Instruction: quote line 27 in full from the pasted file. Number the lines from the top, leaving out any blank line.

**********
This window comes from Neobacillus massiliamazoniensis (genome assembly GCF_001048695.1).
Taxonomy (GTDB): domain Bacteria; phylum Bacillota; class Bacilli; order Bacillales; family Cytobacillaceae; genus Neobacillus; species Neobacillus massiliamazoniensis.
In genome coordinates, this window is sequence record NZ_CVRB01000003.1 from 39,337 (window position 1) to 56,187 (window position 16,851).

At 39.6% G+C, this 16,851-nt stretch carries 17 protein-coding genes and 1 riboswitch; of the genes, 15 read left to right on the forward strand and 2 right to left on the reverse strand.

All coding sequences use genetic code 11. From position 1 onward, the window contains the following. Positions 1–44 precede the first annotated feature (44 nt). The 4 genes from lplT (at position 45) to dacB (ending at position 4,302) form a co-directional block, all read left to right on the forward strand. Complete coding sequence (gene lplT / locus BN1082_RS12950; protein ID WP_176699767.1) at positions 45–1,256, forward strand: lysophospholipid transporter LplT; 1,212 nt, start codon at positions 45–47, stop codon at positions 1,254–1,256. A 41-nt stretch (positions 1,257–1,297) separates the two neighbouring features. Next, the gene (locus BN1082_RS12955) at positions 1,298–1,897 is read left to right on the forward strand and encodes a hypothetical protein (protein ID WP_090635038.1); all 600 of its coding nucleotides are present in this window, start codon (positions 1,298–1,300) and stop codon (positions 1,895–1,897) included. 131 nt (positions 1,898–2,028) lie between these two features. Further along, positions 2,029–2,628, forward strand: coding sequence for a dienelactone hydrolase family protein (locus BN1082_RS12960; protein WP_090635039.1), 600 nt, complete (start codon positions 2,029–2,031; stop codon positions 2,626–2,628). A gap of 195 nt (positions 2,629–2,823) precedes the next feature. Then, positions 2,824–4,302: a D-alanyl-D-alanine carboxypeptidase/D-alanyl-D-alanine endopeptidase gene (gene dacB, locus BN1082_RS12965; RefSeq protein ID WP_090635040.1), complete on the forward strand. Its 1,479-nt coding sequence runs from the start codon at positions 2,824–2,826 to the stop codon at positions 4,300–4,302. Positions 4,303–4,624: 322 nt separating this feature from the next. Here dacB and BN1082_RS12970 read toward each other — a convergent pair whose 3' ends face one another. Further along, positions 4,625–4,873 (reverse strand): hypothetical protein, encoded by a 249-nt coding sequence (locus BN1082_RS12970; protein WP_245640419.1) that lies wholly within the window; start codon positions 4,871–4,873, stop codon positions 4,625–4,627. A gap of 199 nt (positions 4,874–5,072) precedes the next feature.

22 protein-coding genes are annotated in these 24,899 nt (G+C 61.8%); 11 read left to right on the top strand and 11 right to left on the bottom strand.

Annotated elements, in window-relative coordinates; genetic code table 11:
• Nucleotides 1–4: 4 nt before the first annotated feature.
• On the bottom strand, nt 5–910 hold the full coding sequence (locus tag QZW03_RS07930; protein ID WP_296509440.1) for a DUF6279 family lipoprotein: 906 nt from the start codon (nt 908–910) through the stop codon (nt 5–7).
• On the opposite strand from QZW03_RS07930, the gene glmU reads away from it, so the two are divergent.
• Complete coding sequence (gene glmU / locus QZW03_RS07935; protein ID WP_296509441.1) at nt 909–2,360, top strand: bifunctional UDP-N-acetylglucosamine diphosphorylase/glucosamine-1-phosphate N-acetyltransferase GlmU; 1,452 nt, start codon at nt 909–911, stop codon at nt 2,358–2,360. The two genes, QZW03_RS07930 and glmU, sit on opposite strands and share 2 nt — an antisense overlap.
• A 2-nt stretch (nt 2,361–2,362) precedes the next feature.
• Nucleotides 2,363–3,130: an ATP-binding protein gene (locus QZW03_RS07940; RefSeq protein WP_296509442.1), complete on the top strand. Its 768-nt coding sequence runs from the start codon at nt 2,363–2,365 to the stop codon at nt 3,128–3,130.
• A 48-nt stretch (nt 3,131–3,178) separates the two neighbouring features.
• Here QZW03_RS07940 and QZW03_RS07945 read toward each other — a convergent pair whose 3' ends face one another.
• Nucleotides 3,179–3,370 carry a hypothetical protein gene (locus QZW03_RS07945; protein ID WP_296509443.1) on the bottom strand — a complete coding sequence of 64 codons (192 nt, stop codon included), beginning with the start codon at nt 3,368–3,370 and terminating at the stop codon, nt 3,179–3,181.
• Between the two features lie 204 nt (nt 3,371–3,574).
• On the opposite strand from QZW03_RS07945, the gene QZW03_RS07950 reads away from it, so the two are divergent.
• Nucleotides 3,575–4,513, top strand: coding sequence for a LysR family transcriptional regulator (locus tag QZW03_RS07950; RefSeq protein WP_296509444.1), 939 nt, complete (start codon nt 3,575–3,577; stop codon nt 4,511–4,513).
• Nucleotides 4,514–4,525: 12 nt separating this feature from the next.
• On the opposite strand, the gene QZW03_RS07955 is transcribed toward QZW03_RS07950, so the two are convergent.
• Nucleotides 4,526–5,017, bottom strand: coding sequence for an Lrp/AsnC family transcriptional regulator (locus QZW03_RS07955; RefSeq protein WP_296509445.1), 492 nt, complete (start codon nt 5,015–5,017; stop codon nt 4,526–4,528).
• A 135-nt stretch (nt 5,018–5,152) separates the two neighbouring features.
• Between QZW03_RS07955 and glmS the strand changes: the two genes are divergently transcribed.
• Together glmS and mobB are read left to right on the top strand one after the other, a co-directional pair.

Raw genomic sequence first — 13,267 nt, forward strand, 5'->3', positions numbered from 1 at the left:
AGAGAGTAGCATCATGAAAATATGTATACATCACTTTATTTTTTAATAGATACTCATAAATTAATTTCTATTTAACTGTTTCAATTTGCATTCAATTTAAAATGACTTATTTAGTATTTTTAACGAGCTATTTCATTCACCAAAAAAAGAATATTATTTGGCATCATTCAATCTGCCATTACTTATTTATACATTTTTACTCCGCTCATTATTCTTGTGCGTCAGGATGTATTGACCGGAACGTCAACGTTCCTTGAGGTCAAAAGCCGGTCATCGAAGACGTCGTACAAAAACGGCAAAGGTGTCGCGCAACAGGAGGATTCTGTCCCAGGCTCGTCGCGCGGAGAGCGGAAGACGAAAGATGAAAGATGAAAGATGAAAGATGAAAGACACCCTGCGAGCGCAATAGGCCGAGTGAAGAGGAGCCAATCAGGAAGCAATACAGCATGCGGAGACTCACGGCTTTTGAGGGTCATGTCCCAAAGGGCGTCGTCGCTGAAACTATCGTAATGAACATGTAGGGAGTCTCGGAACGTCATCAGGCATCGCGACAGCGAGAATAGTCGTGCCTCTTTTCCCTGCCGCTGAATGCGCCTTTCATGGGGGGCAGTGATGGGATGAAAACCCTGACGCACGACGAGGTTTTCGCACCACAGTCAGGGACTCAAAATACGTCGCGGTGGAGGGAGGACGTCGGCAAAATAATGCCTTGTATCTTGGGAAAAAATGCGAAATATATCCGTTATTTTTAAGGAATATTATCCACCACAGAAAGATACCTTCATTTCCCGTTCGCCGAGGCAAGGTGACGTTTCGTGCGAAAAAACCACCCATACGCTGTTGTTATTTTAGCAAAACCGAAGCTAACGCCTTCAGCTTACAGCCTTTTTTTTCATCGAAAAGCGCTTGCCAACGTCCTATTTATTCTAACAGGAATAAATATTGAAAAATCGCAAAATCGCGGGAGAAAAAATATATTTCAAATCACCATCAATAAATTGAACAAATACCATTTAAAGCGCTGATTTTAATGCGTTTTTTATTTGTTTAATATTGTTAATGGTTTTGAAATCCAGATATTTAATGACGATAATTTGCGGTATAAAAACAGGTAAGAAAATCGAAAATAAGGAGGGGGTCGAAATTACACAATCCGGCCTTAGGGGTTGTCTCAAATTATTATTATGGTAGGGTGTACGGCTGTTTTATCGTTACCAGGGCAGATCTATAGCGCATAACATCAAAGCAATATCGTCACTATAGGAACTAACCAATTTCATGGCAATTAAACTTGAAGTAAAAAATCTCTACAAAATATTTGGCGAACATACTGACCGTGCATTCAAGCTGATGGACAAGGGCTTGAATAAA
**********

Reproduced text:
AGAGAGTAGCATCATGAAAATATGTATACATCACTTTATTTTTTAATAGATACTCATAAATTAATTTCTATTTAACTGTTTCAATTTGCATTCAATTTAAAATGACTTATTTAGTATTTTTAACGAGCTATTTCATTCACCAAAAAAAGAATATTATTTGGCATCATTCAATCTGCCATTACTTATTTATACATTTTTACTCCGCTCATTATTCTTGTGCGTCAGGATGTATTGACCGGAACGTCAACGTTCCTTGAGGTCAAAAGCCGGTCATCGAAGACGTCGTACAAAAACGGCAAAGGTGTCGCGCAACAGGAGGATTCTGTCCCAGGCTCGTCGCGCGGAGAGCGGAAGACGAAAGATGAAAGATGAAAGATGAAAGATGAAAGACACCCTGCGAGCGCAATAGGCCGAGTGAAGAGGAGCCAATCAGGAAGCAATACAGCATGCGGAGACTCACGGCTTTTGAGGGTCATGTCCCAAAGGGCGTCGTCGCTGAAACTATCGTAATGAACATGTAGGGAGTCTCGGAACGTCATCAGGCATCGCGACAGCGAGAATAGTCGTGCCTCTTTTCCCTGCCGCTGAATGCGCCTTTCATGGGGGGCAGTGATGGGATGAAAACCCTGACGCACGACGAGGTTTTCGCACCACAGTCAGGGACTCAAAATACGTCGCGGTGGAGGGAGGACGTCGGCAAAATAATGCCTTGTATCTTGGGAAAAAATGCGAAATATATCCGTTATTTTTAAGGAATATTATCCACCACAGAAAGATACCTTCATTTCCCGTTCGCCGAGGCAAGGTGACGTTTCGTGCGAAAAAACCACCCATACGCTGTTGTTATTTTAGCAAAACCGAAGCTAACGCCTTCAGCTTACAGCCTTTTTTTTCATCGAAAAGCGCTTGCCAACGTCCTATTTATTCTAACAGGAATAAATATTGAAAAATCGCAAAATCGCGGGAGAAAAAATATATTTCAAATCACCATCAATAAATTGAACAAATACCATTTAAAGCGCTGATTTTAATGCGTTTTTTATTTGTTTAATATTGTTAATGGTTTTGAAATCCAGATATTTAATGACGATAATTTGCGGTATAAAAACAGGTAAGAAAATCGAAAATAAGGAGGGGGTCGAAATTACACAATCCGGCCTTAGGGGTTGTCTCAAATTATTATTATGGTAGGGTGTACGGCTGTTTTATCGTTACCAGGGCAGATCTATAGCGCATAACATCAAAGCAATATCGTCACTATAGGAACTAACCAATTTCATGGCAATTAAACTTGAAGTAAAAAATCTCTACAAAATATTTGGCGAACATACTGACCGTGCATTCAAGCTGATGGACAAGGGCTTGAATAAA